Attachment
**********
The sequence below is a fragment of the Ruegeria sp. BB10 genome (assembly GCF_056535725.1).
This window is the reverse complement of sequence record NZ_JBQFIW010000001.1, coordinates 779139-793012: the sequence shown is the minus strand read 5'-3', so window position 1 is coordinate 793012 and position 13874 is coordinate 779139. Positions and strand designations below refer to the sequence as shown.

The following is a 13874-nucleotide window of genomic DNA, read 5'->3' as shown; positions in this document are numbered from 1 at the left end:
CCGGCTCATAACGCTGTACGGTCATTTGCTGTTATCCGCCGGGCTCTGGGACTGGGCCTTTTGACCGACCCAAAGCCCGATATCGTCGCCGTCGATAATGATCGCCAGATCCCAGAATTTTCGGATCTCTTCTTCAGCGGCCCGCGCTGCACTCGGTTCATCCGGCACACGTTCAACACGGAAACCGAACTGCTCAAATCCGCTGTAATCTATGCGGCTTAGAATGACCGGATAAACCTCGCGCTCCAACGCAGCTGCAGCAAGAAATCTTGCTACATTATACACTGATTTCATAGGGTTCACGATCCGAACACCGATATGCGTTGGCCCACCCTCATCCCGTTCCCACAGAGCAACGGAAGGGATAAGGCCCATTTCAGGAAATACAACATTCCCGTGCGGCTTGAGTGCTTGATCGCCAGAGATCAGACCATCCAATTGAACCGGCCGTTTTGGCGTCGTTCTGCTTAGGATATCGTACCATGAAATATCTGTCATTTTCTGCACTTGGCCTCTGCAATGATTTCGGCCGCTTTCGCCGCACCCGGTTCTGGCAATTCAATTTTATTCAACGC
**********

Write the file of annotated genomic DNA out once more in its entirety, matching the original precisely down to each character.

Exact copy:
The sequence below is a fragment of the Ruegeria sp. BB10 genome (assembly GCF_056535725.1).
This window is the reverse complement of sequence record NZ_JBQFIW010000001.1, coordinates 779139-793012: the sequence shown is the minus strand read 5'-3', so window position 1 is coordinate 793012 and position 13874 is coordinate 779139. Positions and strand designations below refer to the sequence as shown.

The following is a 13874-nucleotide window of genomic DNA, read 5'->3' as shown; positions in this document are numbered from 1 at the left end:
CCGGCTCATAACGCTGTACGGTCATTTGCTGTTATCCGCCGGGCTCTGGGACTGGGCCTTTTGACCGACCCAAAGCCCGATATCGTCGCCGTCGATAATGATCGCCAGATCCCAGAATTTTCGGATCTCTTCTTCAGCGGCCCGCGCTGCACTCGGTTCATCCGGCACACGTTCAACACGGAAACCGAACTGCTCAAATCCGCTGTAATCTATGCGGCTTAGAATGACCGGATAAACCTCGCGCTCCAACGCAGCTGCAGCAAGAAATCTTGCTACATTATACACTGATTTCATAGGGTTCACGATCCGAACACCGATATGCGTTGGCCCACCCTCATCCCGTTCCCACAGAGCAACGGAAGGGATAAGGCCCATTTCAGGAAATACAACATTCCCGTGCGGCTTGAGTGCTTGATCGCCAGAGATCAGACCATCCAATTGAACCGGCCGTTTTGGCGTCGTTCTGCTTAGGATATCGTACCATGAAATATCTGTCATTTTCTGCACTTGGCCTCTGCAATGATTTCGGCCGCTTTCGCCGCACCCGGTTCTGGCAATTCAATTTTATTCAACGC